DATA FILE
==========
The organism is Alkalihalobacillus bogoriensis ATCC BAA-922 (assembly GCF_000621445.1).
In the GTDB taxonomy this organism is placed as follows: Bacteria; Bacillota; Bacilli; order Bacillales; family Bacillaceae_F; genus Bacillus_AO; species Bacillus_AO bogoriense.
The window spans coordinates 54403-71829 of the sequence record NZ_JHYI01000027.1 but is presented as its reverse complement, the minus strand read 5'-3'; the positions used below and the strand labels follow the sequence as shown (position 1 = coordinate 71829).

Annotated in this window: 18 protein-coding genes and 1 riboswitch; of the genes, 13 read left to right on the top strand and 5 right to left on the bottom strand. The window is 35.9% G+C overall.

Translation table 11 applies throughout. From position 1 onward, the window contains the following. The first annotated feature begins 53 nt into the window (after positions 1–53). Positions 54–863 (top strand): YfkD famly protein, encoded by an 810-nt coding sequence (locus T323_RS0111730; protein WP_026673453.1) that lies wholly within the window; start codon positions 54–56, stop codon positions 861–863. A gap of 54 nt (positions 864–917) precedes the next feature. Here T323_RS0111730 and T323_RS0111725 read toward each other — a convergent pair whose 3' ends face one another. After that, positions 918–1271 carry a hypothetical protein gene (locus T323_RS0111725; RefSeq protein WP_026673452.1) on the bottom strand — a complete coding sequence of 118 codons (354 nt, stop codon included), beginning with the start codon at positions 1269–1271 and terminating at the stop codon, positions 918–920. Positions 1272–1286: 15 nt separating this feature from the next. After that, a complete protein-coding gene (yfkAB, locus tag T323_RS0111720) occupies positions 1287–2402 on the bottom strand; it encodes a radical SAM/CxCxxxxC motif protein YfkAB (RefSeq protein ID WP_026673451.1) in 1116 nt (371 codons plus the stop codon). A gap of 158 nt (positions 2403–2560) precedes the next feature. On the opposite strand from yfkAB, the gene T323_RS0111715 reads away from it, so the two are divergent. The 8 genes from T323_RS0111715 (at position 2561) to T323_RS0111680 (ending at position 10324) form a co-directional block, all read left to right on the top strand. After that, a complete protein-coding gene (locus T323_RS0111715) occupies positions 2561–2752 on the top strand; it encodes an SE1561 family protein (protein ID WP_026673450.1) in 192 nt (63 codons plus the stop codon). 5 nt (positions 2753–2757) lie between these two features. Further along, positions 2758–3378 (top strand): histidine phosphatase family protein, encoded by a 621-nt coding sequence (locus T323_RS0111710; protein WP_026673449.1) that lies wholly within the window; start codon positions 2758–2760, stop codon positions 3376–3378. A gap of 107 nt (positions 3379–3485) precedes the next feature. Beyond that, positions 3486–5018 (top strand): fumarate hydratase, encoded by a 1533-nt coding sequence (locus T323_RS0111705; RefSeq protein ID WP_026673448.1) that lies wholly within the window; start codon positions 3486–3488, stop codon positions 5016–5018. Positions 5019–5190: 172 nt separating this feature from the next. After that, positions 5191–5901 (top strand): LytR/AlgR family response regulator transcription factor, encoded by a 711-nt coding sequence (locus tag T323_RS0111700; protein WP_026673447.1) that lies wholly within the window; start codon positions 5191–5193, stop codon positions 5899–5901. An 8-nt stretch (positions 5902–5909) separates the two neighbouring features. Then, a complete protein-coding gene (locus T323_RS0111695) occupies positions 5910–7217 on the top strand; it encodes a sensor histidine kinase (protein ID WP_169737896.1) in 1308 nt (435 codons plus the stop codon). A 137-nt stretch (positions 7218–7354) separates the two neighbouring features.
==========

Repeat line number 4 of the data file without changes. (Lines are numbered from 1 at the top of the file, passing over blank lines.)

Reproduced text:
Annotated in this window: 18 protein-coding genes and 1 riboswitch; of the genes, 13 read left to right on the top strand and 5 right to left on the bottom strand. The window is 35.9% G+C overall.